Blindsided by allies

We cannot question the right of governments to warn their citizens of the dangers they may face when they travel to particular places abroad. Indeed, the failure to warn, especially when warranted, makes a government vulnerable to possible class suits by their citizens.  But, if these governments are our friends, then the safety of their citizens who are our guests is as much our concern as it is theirs.  And we assume they feel the same way about the security of our own people.

Given these premises, it seems the height of rudeness for the United States, Britain, Australia,Canada, New Zealand, and France to issue warnings about imminent terrorist attacks in thePhilippines without bothering to share this information with our government.  It is as if, after enjoying our hospitality, and even as they continue to live with us, they are telling their nationals to avoid coming here — without letting us know exactly what the matter is.  How are we supposed to take this?

Let’s imagine the reverse.  It would certainly have been, to say the least, insensitive if, in the aftermath of 9/11, our Department of Foreign Affairs issued an advisory against travel to the United States.  Having been at the forefront of the so-called global war on terrorism, countries like the US and the UK may wish to believe they have better information than anybody else, including the host government, about an impending terrorist attack against a specific country. But, if they are our friends, and we are partners in a common effort against terrorism, aren’t they supposed to share the information with us so we could advise our own citizens to take precautions? Surely, there is a lapse in diplomacy here.

The US advisory declares: “The State Department warns US citizens of the risks of terrorist activity in the Philippines, particularly in the southern Philippine islands of Mindanao and the Sulu Archipelago. Terrorist attacks could be indiscriminate and could occur not only in the southern islands but also in other areas, to include Manila.” The British travel advice echoes the same line: “There is a high threat from terrorism throughout the Philippines.  Attacks could be indiscriminate, including in places frequented by expatriates and foreign travelers. Such places could include, but are not limited to, airports, shopping malls, places of worship, etc.” The almost uniform language in which these advisories are cast prompts one to suspect they are drawn from a common source.

I am less worried about the impact of such travel warnings on Philippine tourism than on what they imply about the current state of international relations.  If President Aquino was not previously alerted about the issuance of these travel warnings, which is why he is now reduced to having to find out for himself when he meets with the heads of states in the sidelines of the APEC meeting in Japan, I would say our foreign office is either not doing its work or it is being completely ignored by the major foreign missions in Manila.  Either way, the implications are alarming.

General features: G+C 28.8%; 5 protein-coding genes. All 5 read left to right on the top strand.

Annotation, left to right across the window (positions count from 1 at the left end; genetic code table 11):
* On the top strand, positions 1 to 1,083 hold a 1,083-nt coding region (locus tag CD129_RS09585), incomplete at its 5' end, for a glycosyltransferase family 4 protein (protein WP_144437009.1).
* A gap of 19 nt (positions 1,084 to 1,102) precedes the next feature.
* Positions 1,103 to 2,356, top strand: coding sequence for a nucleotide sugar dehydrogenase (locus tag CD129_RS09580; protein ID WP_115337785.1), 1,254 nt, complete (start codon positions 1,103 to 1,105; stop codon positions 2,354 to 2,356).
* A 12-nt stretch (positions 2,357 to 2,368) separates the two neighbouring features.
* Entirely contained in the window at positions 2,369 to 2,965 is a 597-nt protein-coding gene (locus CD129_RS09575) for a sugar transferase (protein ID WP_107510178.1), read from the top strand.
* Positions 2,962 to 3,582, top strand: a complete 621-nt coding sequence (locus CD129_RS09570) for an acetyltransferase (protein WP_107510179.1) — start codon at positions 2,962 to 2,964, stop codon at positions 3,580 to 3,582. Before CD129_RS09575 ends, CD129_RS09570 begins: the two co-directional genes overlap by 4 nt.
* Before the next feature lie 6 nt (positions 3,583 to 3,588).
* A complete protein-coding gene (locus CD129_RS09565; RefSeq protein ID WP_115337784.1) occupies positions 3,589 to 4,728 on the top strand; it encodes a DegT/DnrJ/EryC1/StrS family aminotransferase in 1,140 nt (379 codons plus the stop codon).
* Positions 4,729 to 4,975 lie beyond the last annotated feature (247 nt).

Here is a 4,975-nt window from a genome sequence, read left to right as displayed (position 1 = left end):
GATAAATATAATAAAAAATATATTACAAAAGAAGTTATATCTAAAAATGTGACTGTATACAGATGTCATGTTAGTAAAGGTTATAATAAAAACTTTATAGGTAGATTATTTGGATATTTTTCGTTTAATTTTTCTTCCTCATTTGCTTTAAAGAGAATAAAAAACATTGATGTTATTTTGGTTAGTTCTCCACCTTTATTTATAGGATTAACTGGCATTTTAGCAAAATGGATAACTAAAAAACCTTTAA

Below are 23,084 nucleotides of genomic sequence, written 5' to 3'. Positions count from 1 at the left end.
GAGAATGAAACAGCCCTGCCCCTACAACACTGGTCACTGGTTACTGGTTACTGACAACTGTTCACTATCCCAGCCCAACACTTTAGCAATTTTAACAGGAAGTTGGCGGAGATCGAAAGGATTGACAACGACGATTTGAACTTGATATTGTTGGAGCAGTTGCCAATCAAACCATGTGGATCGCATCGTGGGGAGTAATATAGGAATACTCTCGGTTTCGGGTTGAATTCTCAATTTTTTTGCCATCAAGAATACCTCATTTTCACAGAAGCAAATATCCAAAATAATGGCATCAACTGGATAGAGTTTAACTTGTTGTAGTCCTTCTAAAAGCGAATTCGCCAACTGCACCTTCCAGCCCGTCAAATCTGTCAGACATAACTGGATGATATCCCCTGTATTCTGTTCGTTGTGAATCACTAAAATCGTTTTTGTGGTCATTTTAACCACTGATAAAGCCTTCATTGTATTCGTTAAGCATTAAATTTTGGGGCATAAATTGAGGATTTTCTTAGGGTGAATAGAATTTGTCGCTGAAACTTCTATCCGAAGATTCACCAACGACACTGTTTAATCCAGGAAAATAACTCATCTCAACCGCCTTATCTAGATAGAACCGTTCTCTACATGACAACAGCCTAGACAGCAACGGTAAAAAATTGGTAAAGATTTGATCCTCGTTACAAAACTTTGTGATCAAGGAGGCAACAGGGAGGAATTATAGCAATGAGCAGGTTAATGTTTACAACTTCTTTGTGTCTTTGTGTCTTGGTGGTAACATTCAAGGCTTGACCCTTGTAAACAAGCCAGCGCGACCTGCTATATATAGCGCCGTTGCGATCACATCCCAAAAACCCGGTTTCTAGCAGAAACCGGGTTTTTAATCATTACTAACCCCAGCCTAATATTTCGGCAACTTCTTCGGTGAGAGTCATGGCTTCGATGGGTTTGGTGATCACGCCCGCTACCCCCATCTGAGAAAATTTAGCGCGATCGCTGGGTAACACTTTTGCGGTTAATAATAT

The Philippines took a huge stake in the US-led war on global terror when it decided to send troops to fight on the side of the “coalition of the willing” that America cobbled together to lend legitimacy to its invasion of Iraq. That war, which reduced an entire nation to rubble and killed more than a million innocent Iraqi civilians, has been found to be based on the wrong assumptions.  On top of this folly, we acceded to the incorporation of the domestic conflict in Mindanao as a component of the global war on terror by allowing US troops to participate in forays against Muslim Filipino insurgents.  Today, as we wake up to the one-sided character of the Visiting Forces Agreement, seeking its re-negotiation if not its abrogation, we find ourselves suddenly bombarded by heightened warnings of imminent terrorist attacks.  Is this just a coincidence, or a cynical way of softening public opinion?

We, Filipinos, are, of course, accustomed to ignoring advisories against travel to strife-torn places likeIraq or Afghanistan.  We have a high threshold for risk.  The more dangerous a destination is, the more attractive it seems to become as a place of work. And these days only a few Filipinos travel abroad for any reason other than to find jobs.

Ours may be a poor country, but it remains one of the safest places in the world, especially for foreigners.  The fabric of everyday life is intrinsically fragile.  But this is true everywhere.  A temporarily deranged person can pop up anytime from anywhere, brandishing a weapon or a grenade, commandeers a tourist bus or shoots everyone who crosses his path.  An incident like this can happen as often in the US and the UK as in the Philippines. Yet, for all the violent crimes we regularly read in our newspapers or hear in the early evening news, we go through the routines of daily life with little thought of the danger that lurks in every corner. Maybe we should be more security-conscious.  But, the serenity we exude is not entirely foolish or naïve.

We may often think we have become an uncaring people, but, in fact, civic consciousness remains alive in a lot of Filipinos.  We are attentive to what happens to people in our presence regardless of whether we know them or not.  We stop to help people in emergency situations.  We take risks to volunteer information that may be useful to the authorities.  Police visibility is no doubt important to maintaining peace and order, but in the end, it is the spirit of community that makes a place safe.  And that is true for the world as a whole as it is for a country.